Our Journey to Becoming a Just Organization
May 16, 2019
When I think of the word equity, and particularly what it means in the workplace, I’m a little bit in awe of where we – Hacker as a company – were just a few years ago compared to where we stand today. This in no way implies we’ve made it, solved it, fixed it; I hope at this point in the journey, we can all agree that if we know one thing, it’s that we will work at this forever. But I also feel it important to acknowledge progress, and I believe that we have made real progress.
Our journey toward becoming a Just Organization was a long and winding one, which feels appropriate, given its purpose. We started exploring the Just program – a social justice “nutrition label” of sorts that encourages transparency around company operations and policies – back in 2015. We hadn’t put any real work into it yet but were placing it on our “Wouldn’t this be cool to take on” to-do list, where it sat for a while. We’d also begun having some conversations in our office about gender equity in the architecture profession, but looking back I can see that those conversations were strained; the issues were not well understood or acknowledged by all, and the discussions tended to happen in gendered silos.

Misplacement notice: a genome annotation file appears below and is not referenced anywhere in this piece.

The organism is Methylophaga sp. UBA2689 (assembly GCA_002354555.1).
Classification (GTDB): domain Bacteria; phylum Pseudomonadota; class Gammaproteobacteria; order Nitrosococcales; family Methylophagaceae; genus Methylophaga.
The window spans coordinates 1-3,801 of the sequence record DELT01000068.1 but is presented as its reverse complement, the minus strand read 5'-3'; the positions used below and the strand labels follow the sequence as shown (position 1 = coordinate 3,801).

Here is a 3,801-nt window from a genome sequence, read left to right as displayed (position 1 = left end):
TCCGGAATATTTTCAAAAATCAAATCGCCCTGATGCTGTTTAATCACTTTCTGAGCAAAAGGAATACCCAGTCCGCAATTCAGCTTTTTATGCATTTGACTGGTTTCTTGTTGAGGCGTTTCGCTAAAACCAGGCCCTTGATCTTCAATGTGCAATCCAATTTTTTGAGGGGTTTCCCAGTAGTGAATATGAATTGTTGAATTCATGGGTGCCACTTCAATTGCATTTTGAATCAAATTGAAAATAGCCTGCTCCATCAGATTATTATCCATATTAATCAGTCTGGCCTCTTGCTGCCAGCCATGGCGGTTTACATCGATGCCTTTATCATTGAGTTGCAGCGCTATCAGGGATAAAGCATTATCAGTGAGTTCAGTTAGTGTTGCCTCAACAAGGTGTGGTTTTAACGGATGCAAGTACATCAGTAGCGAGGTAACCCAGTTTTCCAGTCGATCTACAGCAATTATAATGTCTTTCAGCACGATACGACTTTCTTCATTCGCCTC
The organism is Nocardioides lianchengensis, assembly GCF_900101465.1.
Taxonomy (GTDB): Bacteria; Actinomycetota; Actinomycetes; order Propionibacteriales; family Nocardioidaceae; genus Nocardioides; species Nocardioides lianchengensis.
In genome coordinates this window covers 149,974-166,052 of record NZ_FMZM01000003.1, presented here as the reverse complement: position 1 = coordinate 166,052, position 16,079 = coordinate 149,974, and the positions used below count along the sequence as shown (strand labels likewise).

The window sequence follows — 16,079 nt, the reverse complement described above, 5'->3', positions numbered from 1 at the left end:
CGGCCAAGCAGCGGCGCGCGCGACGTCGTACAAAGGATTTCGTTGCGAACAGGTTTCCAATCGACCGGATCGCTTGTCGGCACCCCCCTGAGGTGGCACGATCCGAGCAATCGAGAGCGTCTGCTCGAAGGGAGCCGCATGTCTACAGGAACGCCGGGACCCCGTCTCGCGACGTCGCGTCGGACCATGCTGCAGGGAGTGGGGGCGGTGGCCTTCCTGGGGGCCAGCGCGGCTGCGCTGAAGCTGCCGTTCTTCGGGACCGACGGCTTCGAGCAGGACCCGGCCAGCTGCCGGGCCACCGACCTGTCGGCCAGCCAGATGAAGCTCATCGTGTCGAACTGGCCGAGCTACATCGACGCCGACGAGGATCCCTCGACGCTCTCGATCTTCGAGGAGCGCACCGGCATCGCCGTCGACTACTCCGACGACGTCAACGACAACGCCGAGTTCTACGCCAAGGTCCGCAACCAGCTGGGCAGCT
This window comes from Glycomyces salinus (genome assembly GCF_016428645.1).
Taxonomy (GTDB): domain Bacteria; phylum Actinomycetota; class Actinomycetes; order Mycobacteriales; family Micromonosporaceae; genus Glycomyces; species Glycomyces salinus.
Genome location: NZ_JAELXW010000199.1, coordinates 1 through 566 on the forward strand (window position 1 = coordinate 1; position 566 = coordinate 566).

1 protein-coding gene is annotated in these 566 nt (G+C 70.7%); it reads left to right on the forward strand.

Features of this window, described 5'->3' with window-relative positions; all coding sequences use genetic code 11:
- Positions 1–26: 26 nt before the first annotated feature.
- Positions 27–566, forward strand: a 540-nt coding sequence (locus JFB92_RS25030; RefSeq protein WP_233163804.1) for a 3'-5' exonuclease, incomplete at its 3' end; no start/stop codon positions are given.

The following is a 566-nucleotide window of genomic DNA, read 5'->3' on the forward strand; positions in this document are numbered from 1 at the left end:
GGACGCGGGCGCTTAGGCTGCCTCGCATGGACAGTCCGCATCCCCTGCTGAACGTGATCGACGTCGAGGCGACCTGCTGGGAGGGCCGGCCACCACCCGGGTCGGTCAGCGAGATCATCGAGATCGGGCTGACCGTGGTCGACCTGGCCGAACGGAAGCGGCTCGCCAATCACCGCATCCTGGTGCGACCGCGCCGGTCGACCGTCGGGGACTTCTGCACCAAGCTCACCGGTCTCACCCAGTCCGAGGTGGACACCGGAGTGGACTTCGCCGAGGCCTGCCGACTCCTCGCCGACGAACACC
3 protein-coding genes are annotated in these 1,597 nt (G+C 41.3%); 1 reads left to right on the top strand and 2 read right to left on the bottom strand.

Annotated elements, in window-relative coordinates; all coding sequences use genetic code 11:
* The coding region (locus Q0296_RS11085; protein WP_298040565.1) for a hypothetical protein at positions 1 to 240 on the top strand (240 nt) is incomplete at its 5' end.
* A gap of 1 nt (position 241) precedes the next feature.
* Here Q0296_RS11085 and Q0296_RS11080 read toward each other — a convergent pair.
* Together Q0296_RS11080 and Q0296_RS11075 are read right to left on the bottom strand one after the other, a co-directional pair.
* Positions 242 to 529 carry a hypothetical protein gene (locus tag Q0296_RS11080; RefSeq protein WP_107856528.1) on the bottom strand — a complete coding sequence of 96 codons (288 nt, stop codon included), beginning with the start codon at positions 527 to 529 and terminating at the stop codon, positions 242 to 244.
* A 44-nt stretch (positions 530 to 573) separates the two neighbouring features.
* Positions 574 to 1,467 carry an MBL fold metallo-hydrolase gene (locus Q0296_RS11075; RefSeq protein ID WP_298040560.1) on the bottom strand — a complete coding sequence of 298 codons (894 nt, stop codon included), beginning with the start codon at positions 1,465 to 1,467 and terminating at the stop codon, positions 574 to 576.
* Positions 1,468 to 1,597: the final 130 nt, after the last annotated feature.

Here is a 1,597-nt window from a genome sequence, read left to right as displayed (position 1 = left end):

By fall of 2016, we’d completed an internal assessment of where we stood based on the Just label categories. We evaluated our company’s operational policies and statistics to get an objective picture of our staff diversity, equity issues, and how well our policies benefit employees and the larger community. Not surprisingly, we discovered that we had work to do in some areas and were on track in others.
And then the world turned upside down.